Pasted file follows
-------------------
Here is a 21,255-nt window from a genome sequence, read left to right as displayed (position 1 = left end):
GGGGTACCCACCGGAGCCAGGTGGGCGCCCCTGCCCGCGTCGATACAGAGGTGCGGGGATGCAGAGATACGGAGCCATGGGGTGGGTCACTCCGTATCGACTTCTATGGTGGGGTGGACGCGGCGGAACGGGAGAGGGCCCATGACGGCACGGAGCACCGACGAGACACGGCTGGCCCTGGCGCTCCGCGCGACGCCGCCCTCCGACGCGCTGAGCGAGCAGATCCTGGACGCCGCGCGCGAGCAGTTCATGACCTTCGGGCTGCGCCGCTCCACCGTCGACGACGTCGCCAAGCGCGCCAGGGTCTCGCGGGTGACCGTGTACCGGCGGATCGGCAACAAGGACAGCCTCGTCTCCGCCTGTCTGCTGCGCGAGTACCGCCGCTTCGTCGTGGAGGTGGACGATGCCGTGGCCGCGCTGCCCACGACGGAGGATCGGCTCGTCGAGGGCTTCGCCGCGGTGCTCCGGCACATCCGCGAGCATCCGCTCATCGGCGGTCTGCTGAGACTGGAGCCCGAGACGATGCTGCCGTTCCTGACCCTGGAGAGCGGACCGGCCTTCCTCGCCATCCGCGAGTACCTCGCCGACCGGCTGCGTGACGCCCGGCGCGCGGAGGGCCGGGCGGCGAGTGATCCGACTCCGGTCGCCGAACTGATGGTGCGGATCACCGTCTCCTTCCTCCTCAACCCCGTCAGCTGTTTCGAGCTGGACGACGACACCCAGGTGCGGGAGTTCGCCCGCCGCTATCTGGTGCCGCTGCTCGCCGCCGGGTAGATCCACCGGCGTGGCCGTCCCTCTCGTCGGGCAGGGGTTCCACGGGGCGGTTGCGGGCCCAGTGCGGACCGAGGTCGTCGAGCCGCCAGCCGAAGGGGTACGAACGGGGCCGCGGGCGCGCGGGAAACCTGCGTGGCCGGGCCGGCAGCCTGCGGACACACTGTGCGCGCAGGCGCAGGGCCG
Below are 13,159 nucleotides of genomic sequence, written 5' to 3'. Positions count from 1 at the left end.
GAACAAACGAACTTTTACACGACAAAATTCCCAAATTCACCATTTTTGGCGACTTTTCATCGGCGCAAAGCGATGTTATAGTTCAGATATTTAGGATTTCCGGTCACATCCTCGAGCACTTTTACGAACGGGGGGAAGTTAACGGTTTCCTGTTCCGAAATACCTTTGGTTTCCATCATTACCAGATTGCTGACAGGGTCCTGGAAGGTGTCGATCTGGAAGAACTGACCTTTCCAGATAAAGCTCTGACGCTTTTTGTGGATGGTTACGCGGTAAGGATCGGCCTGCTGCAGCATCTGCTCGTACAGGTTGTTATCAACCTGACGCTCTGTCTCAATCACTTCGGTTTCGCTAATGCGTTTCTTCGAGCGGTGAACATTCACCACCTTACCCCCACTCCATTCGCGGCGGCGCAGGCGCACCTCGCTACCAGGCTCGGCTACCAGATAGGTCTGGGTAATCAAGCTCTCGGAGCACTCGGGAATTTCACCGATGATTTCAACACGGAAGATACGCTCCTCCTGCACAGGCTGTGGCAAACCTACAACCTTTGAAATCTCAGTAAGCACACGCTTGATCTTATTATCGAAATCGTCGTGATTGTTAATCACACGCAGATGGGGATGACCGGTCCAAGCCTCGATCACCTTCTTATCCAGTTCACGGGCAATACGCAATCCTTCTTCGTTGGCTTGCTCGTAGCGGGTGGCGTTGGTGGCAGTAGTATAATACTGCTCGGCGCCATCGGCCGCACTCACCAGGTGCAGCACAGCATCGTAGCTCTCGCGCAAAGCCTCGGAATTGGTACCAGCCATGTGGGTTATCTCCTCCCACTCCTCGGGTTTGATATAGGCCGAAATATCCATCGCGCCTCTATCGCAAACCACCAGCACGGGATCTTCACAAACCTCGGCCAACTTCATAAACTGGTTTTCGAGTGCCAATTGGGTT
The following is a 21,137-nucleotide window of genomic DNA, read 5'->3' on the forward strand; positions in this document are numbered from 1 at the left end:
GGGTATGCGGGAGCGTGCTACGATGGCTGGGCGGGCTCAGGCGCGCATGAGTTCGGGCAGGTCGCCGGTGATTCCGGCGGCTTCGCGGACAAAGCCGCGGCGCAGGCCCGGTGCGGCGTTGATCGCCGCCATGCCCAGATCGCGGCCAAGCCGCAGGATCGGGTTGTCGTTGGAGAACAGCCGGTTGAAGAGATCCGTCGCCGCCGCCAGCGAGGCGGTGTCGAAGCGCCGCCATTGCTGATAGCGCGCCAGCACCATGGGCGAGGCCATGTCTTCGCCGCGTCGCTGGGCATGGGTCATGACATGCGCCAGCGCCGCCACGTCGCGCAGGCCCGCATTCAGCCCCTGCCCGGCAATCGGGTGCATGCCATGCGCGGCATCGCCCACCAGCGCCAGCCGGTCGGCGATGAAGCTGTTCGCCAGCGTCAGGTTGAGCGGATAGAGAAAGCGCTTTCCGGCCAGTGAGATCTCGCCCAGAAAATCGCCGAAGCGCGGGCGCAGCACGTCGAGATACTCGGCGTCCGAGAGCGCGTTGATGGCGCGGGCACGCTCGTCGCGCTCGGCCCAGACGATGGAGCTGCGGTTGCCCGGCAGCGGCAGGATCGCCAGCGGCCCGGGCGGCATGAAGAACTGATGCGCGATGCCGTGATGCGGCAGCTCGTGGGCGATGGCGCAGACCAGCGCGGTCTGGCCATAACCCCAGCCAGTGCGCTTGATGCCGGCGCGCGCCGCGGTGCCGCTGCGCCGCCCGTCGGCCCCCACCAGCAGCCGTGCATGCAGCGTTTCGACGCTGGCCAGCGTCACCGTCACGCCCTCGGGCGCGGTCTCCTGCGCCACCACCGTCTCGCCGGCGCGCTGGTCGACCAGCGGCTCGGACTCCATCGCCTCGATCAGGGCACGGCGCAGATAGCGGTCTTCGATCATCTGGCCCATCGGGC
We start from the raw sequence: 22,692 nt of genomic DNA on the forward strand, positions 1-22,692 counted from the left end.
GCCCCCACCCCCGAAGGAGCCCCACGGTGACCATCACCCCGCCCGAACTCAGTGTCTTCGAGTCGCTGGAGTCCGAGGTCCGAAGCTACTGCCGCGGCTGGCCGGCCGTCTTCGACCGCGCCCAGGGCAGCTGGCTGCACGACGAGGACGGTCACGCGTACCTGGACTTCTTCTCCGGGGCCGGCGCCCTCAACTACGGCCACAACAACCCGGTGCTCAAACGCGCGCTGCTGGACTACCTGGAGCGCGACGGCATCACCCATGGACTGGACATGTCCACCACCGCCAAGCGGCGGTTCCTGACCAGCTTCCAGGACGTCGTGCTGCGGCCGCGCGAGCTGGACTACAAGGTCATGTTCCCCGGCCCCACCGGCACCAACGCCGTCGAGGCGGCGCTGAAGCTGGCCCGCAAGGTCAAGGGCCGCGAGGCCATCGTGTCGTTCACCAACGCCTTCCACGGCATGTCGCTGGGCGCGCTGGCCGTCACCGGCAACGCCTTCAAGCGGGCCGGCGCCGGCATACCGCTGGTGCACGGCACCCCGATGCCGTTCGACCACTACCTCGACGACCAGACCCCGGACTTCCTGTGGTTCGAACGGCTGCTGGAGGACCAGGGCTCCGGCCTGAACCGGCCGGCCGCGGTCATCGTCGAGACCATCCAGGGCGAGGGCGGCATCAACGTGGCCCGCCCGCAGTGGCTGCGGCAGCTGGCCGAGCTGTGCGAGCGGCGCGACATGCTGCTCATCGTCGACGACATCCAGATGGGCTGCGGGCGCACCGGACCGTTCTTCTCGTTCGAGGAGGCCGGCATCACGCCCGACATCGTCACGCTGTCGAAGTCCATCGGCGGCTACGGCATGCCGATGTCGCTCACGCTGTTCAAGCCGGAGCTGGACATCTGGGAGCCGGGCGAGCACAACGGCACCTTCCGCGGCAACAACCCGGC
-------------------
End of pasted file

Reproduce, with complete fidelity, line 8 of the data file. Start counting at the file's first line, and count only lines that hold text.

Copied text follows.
GCCCCCACCCCCGAAGGAGCCCCACGGTGACCATCACCCCGCCCGAACTCAGTGTCTTCGAGTCGCTGGAGTCCGAGGTCCGAAGCTACTGCCGCGGCTGGCCGGCCGTCTTCGACCGCGCCCAGGGCAGCTGGCTGCACGACGAGGACGGTCACGCGTACCTGGACTTCTTCTCCGGGGCCGGCGCCCTCAACTACGGCCACAACAACCCGGTGCTCAAACGCGCGCTGCTGGACTACCTGGAGCGCGACGGCATCACCCATGGACTGGACATGTCCACCACCGCCAAGCGGCGGTTCCTGACCAGCTTCCAGGACGTCGTGCTGCGGCCGCGCGAGCTGGACTACAAGGTCATGTTCCCCGGCCCCACCGGCACCAACGCCGTCGAGGCGGCGCTGAAGCTGGCCCGCAAGGTCAAGGGCCGCGAGGCCATCGTGTCGTTCACCAACGCCTTCCACGGCATGTCGCTGGGCGCGCTGGCCGTCACCGGCAACGCCTTCAAGCGGGCCGGCGCCGGCATACCGCTGGTGCACGGCACCCCGATGCCGTTCGACCACTACCTCGACGACCAGACCCCGGACTTCCTGTGGTTCGAACGGCTGCTGGAGGACCAGGGCTCCGGCCTGAACCGGCCGGCCGCGGTCATCGTCGAGACCATCCAGGGCGAGGGCGGCATCAACGTGGCCCGCCCGCAGTGGCTGCGGCAGCTGGCCGAGCTGTGCGAGCGGCGCGACATGCTGCTCATCGTCGACGACATCCAGATGGGCTGCGGGCGCACCGGACCGTTCTTCTCGTTCGAGGAGGCCGGCATCACGCCCGACATCGTCACGCTGTCGAAGTCCATCGGCGGCTACGGCATGCCGATGTCGCTCACGCTGTTCAAGCCGGAGCTGGACATCTGGGAGCCGGGCGAGCACAACGGCACCTTCCGCGGCAACAACCCGGC